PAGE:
Sunday, January 07, 2007

Short Term Traders Should Keep an Eye on the Bigger Picture

When I post charts, I usually only show the past three to six months. For my style of trading, this time frame usually offers the best predictive value. However, I always take into account the longer term chart. I am looking for levels of support, resistance and chart patterns that are hidden on the shorter term chart, but still matter.

Let's use VLO (Valero Energy Corp.) as an example. The three month time frame doesn't offer many trading clues. There are some weak S/R levels, but I don't see much of a pattern. While VLO is always on my watchlist, based on this chart it would not crack any of my primary lists. The stock does look like it has dropped to an area of strong support, is way oversold and may react with a bounce. If it breaks down at support, we could see a further drop, but I have no idea how much of a drop to expect.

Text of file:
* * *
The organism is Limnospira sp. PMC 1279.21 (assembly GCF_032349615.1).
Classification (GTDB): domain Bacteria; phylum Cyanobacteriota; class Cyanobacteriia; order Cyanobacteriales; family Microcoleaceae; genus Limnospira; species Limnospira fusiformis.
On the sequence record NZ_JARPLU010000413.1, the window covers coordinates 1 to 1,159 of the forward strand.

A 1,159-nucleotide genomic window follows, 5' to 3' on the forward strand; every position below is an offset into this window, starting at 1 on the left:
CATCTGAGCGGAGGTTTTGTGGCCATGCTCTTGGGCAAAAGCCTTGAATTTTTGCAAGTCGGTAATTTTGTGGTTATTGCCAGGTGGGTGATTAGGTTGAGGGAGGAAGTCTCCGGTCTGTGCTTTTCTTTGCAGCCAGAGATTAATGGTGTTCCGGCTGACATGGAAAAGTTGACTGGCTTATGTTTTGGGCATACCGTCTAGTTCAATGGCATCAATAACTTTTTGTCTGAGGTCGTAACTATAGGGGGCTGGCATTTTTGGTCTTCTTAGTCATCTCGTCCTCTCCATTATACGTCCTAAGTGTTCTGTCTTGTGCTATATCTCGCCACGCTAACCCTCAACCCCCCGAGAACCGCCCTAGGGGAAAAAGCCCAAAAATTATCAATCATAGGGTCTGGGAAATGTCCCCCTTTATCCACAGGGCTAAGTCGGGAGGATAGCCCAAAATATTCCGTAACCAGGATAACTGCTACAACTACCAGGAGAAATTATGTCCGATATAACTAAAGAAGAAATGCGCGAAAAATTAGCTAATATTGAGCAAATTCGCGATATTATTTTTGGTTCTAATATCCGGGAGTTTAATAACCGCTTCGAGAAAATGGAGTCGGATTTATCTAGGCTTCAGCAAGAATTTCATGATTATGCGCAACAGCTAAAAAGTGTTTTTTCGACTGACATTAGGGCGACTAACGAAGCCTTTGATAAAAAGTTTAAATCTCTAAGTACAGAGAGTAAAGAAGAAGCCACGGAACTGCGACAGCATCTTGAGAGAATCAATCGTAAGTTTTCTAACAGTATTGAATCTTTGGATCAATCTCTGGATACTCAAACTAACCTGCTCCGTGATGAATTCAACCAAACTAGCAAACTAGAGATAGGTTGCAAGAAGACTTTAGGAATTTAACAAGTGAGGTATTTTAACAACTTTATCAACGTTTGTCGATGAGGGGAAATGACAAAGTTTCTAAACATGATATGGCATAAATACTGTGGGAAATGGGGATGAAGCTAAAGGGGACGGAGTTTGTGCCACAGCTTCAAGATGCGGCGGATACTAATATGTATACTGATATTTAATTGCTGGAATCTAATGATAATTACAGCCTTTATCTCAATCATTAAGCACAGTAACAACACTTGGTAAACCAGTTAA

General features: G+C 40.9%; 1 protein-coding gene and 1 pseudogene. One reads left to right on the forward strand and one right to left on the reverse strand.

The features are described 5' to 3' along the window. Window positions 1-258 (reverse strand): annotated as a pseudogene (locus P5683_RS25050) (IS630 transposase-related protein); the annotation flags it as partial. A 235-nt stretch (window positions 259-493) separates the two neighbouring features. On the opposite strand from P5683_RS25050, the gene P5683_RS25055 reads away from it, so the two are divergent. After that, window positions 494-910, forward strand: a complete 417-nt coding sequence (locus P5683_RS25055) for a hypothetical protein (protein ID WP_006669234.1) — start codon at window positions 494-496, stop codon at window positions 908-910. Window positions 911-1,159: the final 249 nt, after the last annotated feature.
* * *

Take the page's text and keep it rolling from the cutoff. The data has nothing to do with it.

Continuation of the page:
Now lets take a look a longer term chart going back to 2004. Talk about a different perspective! Here, we see the stock had been in a strong uptrend and only recently has begun to falter. In recent months, the 50 day moving average crossed below the 200 day for the first time during this period, which is a bearish sign. We can also see a double top that has been forming since the beginning of 2006, with the breakdown point at around $46. Another wonderful nugget is that the stock has been, at the least, a short term buy everytime it has hit 30 on the RSI.

Although I am not trading on the 3 year time frame, this chart has fleshed out some trading strategies for this stock. I can expect a bounce if the stock hits an RSI reading of 30. I see that a "dead cat bounce" in the longer time frame could reach up to $55-60. A breakdown at $46 will be a signal to enter short off a double top pattern. Once the stock comes close to any of these numbers, I can then switch to a shorter time frame and look for more precise entry points.

These two charts provide a good example of hidden areas of support and resistance that lurk on short term charts. The next time you wonder why a certain stock mysteriously hit a brick wall at some seemingly arbitrary level, change your perspective and take a look at the bigger picture.

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